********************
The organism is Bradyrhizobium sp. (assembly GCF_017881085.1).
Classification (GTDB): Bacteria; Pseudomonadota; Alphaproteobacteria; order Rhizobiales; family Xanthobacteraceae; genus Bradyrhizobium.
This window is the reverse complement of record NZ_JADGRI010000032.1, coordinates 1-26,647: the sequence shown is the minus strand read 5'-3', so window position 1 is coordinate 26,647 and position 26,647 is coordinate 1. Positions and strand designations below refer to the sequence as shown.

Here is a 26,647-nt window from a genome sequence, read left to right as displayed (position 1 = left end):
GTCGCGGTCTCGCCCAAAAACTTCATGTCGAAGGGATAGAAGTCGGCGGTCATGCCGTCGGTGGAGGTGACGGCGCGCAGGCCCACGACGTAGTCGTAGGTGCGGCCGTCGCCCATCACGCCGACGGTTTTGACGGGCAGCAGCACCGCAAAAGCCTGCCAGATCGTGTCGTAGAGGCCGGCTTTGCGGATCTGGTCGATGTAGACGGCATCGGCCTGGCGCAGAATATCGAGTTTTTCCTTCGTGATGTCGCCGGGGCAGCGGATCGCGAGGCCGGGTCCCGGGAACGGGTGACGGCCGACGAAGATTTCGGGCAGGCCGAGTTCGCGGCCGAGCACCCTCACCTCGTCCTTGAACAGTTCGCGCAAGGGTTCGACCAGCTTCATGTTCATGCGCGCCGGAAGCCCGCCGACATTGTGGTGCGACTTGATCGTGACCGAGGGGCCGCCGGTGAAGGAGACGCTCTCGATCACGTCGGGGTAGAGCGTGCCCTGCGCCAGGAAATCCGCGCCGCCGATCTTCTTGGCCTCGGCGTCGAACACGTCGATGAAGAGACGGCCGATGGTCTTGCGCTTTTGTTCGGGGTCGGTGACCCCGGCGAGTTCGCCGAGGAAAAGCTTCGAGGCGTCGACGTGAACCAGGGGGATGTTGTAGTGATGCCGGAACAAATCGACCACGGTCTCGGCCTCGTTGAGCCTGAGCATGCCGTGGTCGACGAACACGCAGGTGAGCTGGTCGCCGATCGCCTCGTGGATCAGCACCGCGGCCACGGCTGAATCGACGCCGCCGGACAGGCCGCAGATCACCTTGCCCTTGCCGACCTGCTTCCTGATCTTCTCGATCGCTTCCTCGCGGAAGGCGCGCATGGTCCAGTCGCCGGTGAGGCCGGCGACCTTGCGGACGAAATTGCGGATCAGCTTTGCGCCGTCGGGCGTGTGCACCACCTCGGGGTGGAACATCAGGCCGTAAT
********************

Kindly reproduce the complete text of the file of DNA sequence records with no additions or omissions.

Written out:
The organism is Bradyrhizobium sp. (assembly GCF_017881085.1).
Classification (GTDB): Bacteria; Pseudomonadota; Alphaproteobacteria; order Rhizobiales; family Xanthobacteraceae; genus Bradyrhizobium.
This window is the reverse complement of record NZ_JADGRI010000032.1, coordinates 1-26,647: the sequence shown is the minus strand read 5'-3', so window position 1 is coordinate 26,647 and position 26,647 is coordinate 1. Positions and strand designations below refer to the sequence as shown.

Here is a 26,647-nt window from a genome sequence, read left to right as displayed (position 1 = left end):
GTCGCGGTCTCGCCCAAAAACTTCATGTCGAAGGGATAGAAGTCGGCGGTCATGCCGTCGGTGGAGGTGACGGCGCGCAGGCCCACGACGTAGTCGTAGGTGCGGCCGTCGCCCATCACGCCGACGGTTTTGACGGGCAGCAGCACCGCAAAAGCCTGCCAGATCGTGTCGTAGAGGCCGGCTTTGCGGATCTGGTCGATGTAGACGGCATCGGCCTGGCGCAGAATATCGAGTTTTTCCTTCGTGATGTCGCCGGGGCAGCGGATCGCGAGGCCGGGTCCCGGGAACGGGTGACGGCCGACGAAGATTTCGGGCAGGCCGAGTTCGCGGCCGAGCACCCTCACCTCGTCCTTGAACAGTTCGCGCAAGGGTTCGACCAGCTTCATGTTCATGCGCGCCGGAAGCCCGCCGACATTGTGGTGCGACTTGATCGTGACCGAGGGGCCGCCGGTGAAGGAGACGCTCTCGATCACGTCGGGGTAGAGCGTGCCCTGCGCCAGGAAATCCGCGCCGCCGATCTTCTTGGCCTCGGCGTCGAACACGTCGATGAAGAGACGGCCGATGGTCTTGCGCTTTTGTTCGGGGTCGGTGACCCCGGCGAGTTCGCCGAGGAAAAGCTTCGAGGCGTCGACGTGAACCAGGGGGATGTTGTAGTGATGCCGGAACAAATCGACCACGGTCTCGGCCTCGTTGAGCCTGAGCATGCCGTGGTCGACGAACACGCAGGTGAGCTGGTCGCCGATCGCCTCGTGGATCAGCACCGCGGCCACGGCTGAATCGACGCCGCCGGACAGGCCGCAGATCACCTTGCCCTTGCCGACCTGCTTCCTGATCTTCTCGATCGCTTCCTCGCGGAAGGCGCGCATGGTCCAGTCGCCGGTGAGGCCGGCGACCTTGCGGACGAAATTGCGGATCAGCTTTGCGCCGTCGGGCGTGTGCACCACCTCGGGGTGGAACATCAGGCCGTAAT